By Mosope Kehinde

Climate change in Nigeria is one major challenge that has become a great concern to stakeholders.

In this special report, our reporter, Mosope Kehinde takes a look at the impact of human behaviours on climate change in Nigeria.

No doubt, both human and animals, not leaving out all the sectors of Nigeria’s socio economic existence are being threatened with the impact of climate change which are obviously caused by the nonchalant attitude of some citizens.

Some of such behaviors contributing to climate change are, but not limited to, indiscriminate dumping of refuse, bush burning, tree felling and open defecation.

According to report, the effects of climate change prompted the World Meteorological Organization, in its 40th Executive Council 1988, to establish a new international scientific assessment panel to be called the International Panel on Climate Change (IPCC).

However, the 2007 IPCC’s fourth and final Assessment Report (AR4) revealed that there is a considerable threat of climate change that requires urgent global attention.

The earth faces environmental threats which include atmospheric and marine pollution, global warming, ozone depletion, the dangers of pollution by nuclear and other hazardous substances, as well as the extinction of various wildlife species.

There is no gain saying the fact that man depends on his environment for existence and sustenance, such that man’s life is shaped by his environment and this underscores the need for the protection of the environment from all forms of degradation, especially those brought about by the activities of man.

Emphasizing the significance and inevitability of the environment for survival of man, environmental experts argued that without the environment, man cannot exist since human activities are made possible by the existence of his environment.

Speaking on the physical, biological and chemical factors affecting climate change that must be addressed, President Environmental Health Officers Association, Oyo State, Nigeria, Mr Abiodun Tijani, said man’s inability to prioritize the care of the environment played pivotal roles at curbing the impact of climate change in the country.

Mr. Tijani explained that it is unfortunate to hear that Nigeria is among the dirtiest countries of the world, that is why individuals, government and the communities must rise up to their responsibilities by complying with sanitation rules.

We have to protect our water sources, the water you pollute here is being used in another place by other people“.

He said, “Concerning the issues of climate change, whatever we throw into the environment is what the environment throws back at us. Indiscriminate disposal of refuse is a major challenge were having in Nigeria, that’s why we were having climatic change and chlorofluorocarbon in the air.”

“People dump refuse indiscriminately on the ground, by the time its raining, it will wash the remaining chemical in the substance or object to the stream thereby destroying the soil enriching nutrient, by the time we destroy this, were also destroying our ecosystem.”

Mr Emmanuel Ola-Olowoyo, is the Network Coordinator, Sustainable Development Solutions Network, who decried the indiscriminate felling of trees and other human-driven factors contributing to climate change.

He harped on the need for public enlightenment on the significance of trees which he said helps to absorb green house gas emissions a major contributor to negative climatic change.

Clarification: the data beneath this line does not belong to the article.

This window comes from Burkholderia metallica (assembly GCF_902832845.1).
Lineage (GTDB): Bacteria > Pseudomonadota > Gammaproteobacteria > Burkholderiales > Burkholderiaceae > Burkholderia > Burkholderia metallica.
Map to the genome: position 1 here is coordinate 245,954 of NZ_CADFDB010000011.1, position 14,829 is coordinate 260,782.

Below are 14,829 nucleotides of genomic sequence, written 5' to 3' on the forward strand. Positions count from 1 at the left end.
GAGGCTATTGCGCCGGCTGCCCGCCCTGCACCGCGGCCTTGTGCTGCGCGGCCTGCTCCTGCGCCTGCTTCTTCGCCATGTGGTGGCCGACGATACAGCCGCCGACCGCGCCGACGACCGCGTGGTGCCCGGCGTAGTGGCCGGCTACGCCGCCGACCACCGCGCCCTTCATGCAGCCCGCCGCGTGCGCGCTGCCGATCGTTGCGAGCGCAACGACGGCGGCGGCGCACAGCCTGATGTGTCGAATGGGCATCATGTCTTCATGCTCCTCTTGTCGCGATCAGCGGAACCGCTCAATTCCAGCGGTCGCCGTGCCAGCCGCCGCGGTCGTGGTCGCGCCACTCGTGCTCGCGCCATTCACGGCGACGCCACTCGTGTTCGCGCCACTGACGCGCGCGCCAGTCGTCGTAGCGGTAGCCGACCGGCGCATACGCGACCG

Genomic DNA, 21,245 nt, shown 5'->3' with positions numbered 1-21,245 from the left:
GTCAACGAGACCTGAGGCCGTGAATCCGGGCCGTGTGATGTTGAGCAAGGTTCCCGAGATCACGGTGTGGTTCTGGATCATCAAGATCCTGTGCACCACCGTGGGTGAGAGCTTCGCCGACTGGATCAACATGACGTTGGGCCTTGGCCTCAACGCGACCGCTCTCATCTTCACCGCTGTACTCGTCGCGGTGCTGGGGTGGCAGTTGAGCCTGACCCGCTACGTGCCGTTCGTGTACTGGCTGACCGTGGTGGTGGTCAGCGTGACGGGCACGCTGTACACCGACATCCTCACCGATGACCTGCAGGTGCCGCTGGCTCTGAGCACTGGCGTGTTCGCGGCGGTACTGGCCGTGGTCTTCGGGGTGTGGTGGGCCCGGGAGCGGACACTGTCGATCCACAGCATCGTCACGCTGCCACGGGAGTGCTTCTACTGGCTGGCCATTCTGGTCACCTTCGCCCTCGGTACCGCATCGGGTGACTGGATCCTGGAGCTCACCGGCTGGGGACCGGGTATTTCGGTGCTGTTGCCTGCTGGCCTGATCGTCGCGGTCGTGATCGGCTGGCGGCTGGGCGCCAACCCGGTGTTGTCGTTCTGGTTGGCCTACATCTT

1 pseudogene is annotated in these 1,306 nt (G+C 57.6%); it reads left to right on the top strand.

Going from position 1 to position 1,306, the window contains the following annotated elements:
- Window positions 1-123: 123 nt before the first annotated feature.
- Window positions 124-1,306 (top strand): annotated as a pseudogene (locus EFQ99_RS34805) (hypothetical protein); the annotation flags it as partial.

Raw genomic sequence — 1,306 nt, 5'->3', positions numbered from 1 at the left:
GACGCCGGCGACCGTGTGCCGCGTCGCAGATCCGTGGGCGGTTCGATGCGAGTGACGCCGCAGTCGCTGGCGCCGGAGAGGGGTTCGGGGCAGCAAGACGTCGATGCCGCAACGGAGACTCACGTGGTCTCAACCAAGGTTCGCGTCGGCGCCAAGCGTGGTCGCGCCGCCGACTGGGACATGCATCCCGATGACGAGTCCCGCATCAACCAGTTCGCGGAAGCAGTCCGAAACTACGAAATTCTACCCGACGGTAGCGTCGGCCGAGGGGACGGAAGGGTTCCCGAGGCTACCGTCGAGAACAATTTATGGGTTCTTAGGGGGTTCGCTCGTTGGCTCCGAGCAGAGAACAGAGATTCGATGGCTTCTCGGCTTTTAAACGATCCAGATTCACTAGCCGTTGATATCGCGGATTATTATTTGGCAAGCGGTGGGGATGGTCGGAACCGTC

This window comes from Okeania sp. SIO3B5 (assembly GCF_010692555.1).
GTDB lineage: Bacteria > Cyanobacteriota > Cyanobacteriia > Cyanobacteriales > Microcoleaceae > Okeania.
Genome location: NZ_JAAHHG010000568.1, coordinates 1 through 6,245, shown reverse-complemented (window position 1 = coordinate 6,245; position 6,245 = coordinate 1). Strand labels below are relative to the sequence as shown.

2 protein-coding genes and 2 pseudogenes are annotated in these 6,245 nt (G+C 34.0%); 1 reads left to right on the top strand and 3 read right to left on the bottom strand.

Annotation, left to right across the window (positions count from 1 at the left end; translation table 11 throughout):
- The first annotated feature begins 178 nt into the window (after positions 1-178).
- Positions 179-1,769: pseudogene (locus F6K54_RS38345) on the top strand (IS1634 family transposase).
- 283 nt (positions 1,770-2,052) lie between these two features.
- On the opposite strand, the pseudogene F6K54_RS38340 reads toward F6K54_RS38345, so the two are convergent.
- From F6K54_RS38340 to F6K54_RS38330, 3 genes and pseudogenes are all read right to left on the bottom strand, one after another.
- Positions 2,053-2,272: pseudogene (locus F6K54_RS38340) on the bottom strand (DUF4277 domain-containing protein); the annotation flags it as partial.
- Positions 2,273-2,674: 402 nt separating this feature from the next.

Mr Ola-Olowoyo expressed happiness that stakeholders in Nigeria are beginning to give priority to climate education, noting that many organizations are now concerned about climate and environmental issues.

However, Nigerians have a lot of work to do as regards taking care of our environment and we have to be conscious about how we keep the environment clean and healthy; things we do that contribute to having a sustainable future. The natural resources we have are also depleting and reducing, how are we managing these resources, how are we keeping the environment , so that the forthcoming generation will meet there own needs?, Mr Ola-Olowoyo asked.

It is very important that we take this as a collective responsibility, don’t throw a sachet water nylon away, you have to reuse it, keep it or give it to any recycling company, reduce your plastics or water bottles, reuse instead of using different bottles all the time.”

He said apart from the fact that trees protect buildings and structures from windstorm; it provides fresh oxygen to humanity.

Nigeria is not shielded from the rest of the world in terms of the effect of climate change.

The outcomes of climate change have been felt across the vegetative regions of the Nigeria.

Research has shown that climate change is increasingly becoming a major threat to agricultural productivity in Nigeria.

An expert in agricultural value chain and agribusiness, Mr Wole Okewole, noted that the effect of the climate change has made Nigerians to experience more dry days and less rainy days in 2022 which has affected farming experience especially in the agrarian areas where small holder farmers reside.

Mr. Okewole said many of the farmers lack access to irrigation facilities.

He said, “At the end of the day, the limitations we are having is going to affect all of us, food security is not just about the farmers, its about everyone and their environmental habits. We have to understand that government must be able to see reasons, they must be more robust in addressing climate and environmental challenges”.

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